"Ich trinke Wasser und du trinkst Milch."
Translation:I am drinking water and you are drinking milk.
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It is a bit much that, in an earlier exercise whose commentary page was closed, my simple present was rejected (the "correct" answer was the continuous present) when there was no context for the source text, "du trinkst Wasser". Granted, in English, the continuous was the more obvious translation, but the context could have been a game etc.
Try to think of a cat that's angry. Try that kinda hissing sound but very soft and tender. As if trying to emulate a whistle wind. It's the same kind of process that Germans (or a Dutchie as myself) need to go through in English to learn the 'th' sound. It can be done, you just need to practice and hear it a couple of times.
In careful speech, it should be like "unt du".
When you're speaking at normal conversational speeds, though, it's liable to turn into "untu" or maybe "undu". It's a bit of a continuum with several possible realisations.
A bit like how "I am going to" can turn into any of "I'm going to - I'm gonna - Imonna - Imma" or a number of other realisations depending on how quickly you're speaking or where you're from or who your listeners are.
ihr or du does the nwxt word always end with an e?
No. Have a look at the "tips" and at the "tips and notes" for the Accusative Case unit; they both give the verb endings for the various persons.
You can see that for du, the verb form ends not in -e but in ......
And for ihr, the verb form ends not in -e but in .....
The verb form with -e goes with the subject .....
Fill in the blanks to see whether you've understood!
And always check the tips and notes before starting a new unit -- click on the "tips" button after selecting a unit on the website https://www.duolingo.com/ !
"Ich trinke. Du trinkst. Er trinkt. Sie trinkt."
It depends on who you are talking about. Unlike English, German alters it's verbs to each person. English gives you and I the same verb; "drink". German separates the two into "(Ich) trinke" and "(Du) trinkst". It happens in a lot of European languages, so if you're planning on learning more of them, just remember that.
This is why I find the language quite fiddly....If they bother to split the word you into two distinctions depending on the amount of people they are speaking to, doing that with the previous or following words seems a bit overkill....and how they have 3 words for drink depending on the word before it....I would have thought the previous word would have already clarified the context and surly one word for drink would be fine.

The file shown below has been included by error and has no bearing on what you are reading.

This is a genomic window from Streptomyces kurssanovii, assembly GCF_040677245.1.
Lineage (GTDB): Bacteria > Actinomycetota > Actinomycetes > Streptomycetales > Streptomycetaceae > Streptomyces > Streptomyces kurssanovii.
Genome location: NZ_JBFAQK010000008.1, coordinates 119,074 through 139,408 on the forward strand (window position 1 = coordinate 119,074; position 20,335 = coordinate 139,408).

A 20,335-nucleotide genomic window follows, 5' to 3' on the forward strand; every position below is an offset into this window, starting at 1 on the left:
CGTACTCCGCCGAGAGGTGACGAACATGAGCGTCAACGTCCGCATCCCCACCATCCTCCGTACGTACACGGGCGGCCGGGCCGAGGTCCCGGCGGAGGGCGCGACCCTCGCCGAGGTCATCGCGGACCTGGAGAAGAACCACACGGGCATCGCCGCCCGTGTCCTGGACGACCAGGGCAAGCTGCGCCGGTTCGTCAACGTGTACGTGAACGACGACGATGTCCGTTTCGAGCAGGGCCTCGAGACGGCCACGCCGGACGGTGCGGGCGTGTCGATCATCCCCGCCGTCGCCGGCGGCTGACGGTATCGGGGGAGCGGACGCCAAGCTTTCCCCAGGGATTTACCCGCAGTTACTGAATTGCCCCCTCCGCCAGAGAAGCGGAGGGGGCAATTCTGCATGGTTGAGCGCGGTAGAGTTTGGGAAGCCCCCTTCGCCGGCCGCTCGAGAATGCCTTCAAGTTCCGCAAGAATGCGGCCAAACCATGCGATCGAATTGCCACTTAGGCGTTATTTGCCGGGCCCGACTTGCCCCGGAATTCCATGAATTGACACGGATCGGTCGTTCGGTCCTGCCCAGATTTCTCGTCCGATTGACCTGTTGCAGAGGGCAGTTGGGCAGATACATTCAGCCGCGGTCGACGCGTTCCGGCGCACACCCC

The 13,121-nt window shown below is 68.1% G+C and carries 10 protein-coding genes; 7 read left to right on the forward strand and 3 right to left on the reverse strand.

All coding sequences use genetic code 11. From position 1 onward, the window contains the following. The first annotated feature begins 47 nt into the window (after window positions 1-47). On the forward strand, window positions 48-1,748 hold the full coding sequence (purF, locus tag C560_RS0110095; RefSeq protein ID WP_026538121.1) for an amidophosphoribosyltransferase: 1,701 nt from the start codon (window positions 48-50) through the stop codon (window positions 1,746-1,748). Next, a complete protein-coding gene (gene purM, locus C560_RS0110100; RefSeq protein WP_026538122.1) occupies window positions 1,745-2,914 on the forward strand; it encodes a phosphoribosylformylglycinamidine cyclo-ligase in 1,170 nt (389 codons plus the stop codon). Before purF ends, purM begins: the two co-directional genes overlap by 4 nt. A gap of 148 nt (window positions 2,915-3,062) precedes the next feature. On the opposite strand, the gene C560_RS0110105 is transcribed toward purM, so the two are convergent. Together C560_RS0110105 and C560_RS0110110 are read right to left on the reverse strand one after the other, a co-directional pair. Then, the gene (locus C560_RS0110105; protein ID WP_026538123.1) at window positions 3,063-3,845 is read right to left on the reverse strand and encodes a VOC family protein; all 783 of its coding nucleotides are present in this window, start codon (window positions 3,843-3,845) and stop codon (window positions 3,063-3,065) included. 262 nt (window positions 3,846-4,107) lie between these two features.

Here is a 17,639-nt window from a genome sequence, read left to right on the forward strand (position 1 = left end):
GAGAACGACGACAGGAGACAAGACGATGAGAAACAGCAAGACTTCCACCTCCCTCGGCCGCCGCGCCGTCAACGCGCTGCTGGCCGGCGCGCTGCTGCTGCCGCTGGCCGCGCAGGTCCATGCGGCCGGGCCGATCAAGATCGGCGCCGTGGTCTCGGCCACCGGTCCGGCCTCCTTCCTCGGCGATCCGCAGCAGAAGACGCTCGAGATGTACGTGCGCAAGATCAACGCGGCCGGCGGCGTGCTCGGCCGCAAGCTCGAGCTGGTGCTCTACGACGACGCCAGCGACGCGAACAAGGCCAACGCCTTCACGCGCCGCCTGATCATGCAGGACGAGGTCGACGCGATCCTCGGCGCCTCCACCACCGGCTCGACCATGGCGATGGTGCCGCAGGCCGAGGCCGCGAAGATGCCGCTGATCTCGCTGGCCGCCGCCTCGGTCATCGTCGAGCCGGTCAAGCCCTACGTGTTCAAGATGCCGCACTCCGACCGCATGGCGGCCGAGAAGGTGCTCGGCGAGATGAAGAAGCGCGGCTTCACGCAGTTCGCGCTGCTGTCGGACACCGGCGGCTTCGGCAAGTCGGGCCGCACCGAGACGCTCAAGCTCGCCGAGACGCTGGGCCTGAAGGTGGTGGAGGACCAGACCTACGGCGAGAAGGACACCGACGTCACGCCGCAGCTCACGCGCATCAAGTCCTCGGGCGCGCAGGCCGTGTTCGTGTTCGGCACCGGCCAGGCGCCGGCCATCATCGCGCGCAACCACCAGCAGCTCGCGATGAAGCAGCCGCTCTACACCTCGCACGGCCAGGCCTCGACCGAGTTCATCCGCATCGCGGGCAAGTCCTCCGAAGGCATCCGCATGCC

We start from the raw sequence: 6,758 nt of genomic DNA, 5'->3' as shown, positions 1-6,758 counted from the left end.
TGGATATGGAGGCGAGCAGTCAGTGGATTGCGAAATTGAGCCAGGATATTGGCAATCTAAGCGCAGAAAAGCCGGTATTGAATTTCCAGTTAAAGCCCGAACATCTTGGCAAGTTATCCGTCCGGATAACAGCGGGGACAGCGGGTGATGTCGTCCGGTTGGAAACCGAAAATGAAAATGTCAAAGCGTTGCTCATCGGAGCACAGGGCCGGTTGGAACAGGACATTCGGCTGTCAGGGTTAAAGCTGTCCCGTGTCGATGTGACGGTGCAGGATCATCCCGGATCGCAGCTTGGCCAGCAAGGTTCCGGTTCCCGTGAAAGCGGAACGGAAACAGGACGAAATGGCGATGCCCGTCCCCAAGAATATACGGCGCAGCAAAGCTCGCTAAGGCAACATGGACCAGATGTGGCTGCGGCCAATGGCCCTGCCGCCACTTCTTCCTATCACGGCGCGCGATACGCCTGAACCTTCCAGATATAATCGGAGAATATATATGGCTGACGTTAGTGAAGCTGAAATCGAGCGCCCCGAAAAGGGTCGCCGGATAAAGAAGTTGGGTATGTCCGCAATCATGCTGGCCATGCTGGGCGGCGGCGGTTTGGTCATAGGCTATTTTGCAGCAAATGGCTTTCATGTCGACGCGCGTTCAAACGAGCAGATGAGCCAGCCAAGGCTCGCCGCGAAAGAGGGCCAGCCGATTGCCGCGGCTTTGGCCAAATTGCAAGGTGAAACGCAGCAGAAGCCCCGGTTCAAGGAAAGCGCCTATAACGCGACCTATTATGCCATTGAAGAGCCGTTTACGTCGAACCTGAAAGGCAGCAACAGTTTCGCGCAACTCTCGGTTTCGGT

English has two forms, (I/you/we/y'all/they) "drink" and (he/she/it) "drinks"
German has 4: (ich) "trinke", (du) "trinkst", (er/sie(she)/es/ihr) "trinkt", (wir/sie(they)/Sie) "trinken".
It is definitely more complicated than English, but this idea of conjugation is not entirely new to you.
How do I know if it is 'am drinking' or 'drink'? Should I just look at the context?
English makes this grammatical difference but German does not, so when translating into English, you have to look at the context to determine whether this is a habitual or repeated act ("I drink") or something that is happening right now ("I am drinking").
In many of Duolingo's sentences, there is no such context, and so both translations are possible and will be accepted.
Then what's the difference between : I drink I am drinking
shouldn't both of it will be 'ich trinke'?
So you can translate as "I drink water and you drink milk." or as "I am drinking water and you are drinking milk."
But don't mix your tenses in the English sentence.
Is there a reason why "I drink water" and "you drink milk" are not accepted here?
Because you have to translate the entire sentence at once if you have a translation exercise, e.g. "I drink water and you drink milk", not just only "I drink water" or only "you drink milk".
And in a listening exercise, you have to type what you hear (in German).
Do you have a screenshot showing your rejected answer?